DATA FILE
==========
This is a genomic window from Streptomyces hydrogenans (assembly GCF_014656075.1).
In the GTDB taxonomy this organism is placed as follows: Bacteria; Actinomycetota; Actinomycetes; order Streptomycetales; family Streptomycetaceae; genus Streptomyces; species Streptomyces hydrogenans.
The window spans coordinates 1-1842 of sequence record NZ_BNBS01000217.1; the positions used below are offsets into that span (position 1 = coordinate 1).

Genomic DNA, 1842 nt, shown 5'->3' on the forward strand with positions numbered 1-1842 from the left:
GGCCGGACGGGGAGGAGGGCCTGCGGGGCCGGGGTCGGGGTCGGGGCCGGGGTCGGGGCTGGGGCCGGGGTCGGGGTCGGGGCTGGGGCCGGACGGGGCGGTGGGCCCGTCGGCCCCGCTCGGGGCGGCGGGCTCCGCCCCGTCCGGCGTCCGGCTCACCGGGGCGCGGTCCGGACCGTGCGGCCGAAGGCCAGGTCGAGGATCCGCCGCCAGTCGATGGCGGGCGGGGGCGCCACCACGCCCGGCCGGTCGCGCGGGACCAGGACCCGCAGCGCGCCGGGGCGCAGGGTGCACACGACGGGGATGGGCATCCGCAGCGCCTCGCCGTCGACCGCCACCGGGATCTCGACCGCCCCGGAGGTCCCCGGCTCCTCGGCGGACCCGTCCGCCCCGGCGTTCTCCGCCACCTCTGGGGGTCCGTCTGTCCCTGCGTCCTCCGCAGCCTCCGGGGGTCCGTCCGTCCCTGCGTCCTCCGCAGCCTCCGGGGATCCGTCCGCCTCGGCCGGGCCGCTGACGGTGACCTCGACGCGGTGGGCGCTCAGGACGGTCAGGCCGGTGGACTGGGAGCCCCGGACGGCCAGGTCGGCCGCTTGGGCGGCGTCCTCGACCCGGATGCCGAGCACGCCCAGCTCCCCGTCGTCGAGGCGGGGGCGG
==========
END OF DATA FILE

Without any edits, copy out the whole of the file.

This is a genomic window from Streptomyces hydrogenans (assembly GCF_014656075.1).
In the GTDB taxonomy this organism is placed as follows: Bacteria; Actinomycetota; Actinomycetes; order Streptomycetales; family Streptomycetaceae; genus Streptomyces; species Streptomyces hydrogenans.
The window spans coordinates 1-1842 of sequence record NZ_BNBS01000217.1; the positions used below are offsets into that span (position 1 = coordinate 1).

Genomic DNA, 1842 nt, shown 5'->3' on the forward strand with positions numbered 1-1842 from the left:
GGCCGGACGGGGAGGAGGGCCTGCGGGGCCGGGGTCGGGGTCGGGGCCGGGGTCGGGGCTGGGGCCGGGGTCGGGGTCGGGGCTGGGGCCGGACGGGGCGGTGGGCCCGTCGGCCCCGCTCGGGGCGGCGGGCTCCGCCCCGTCCGGCGTCCGGCTCACCGGGGCGCGGTCCGGACCGTGCGGCCGAAGGCCAGGTCGAGGATCCGCCGCCAGTCGATGGCGGGCGGGGGCGCCACCACGCCCGGCCGGTCGCGCGGGACCAGGACCCGCAGCGCGCCGGGGCGCAGGGTGCACACGACGGGGATGGGCATCCGCAGCGCCTCGCCGTCGACCGCCACCGGGATCTCGACCGCCCCGGAGGTCCCCGGCTCCTCGGCGGACCCGTCCGCCCCGGCGTTCTCCGCCACCTCTGGGGGTCCGTCTGTCCCTGCGTCCTCCGCAGCCTCCGGGGGTCCGTCCGTCCCTGCGTCCTCCGCAGCCTCCGGGGATCCGTCCGCCTCGGCCGGGCCGCTGACGGTGACCTCGACGCGGTGGGCGCTCAGGACGGTCAGGCCGGTGGACTGGGAGCCCCGGACGGCCAGGTCGGCCGCTTGGGCGGCGTCCTCGACCCGGATGCCGAGCACGCCCAGCTCCCCGTCGTCGAGGCGGGGGCGG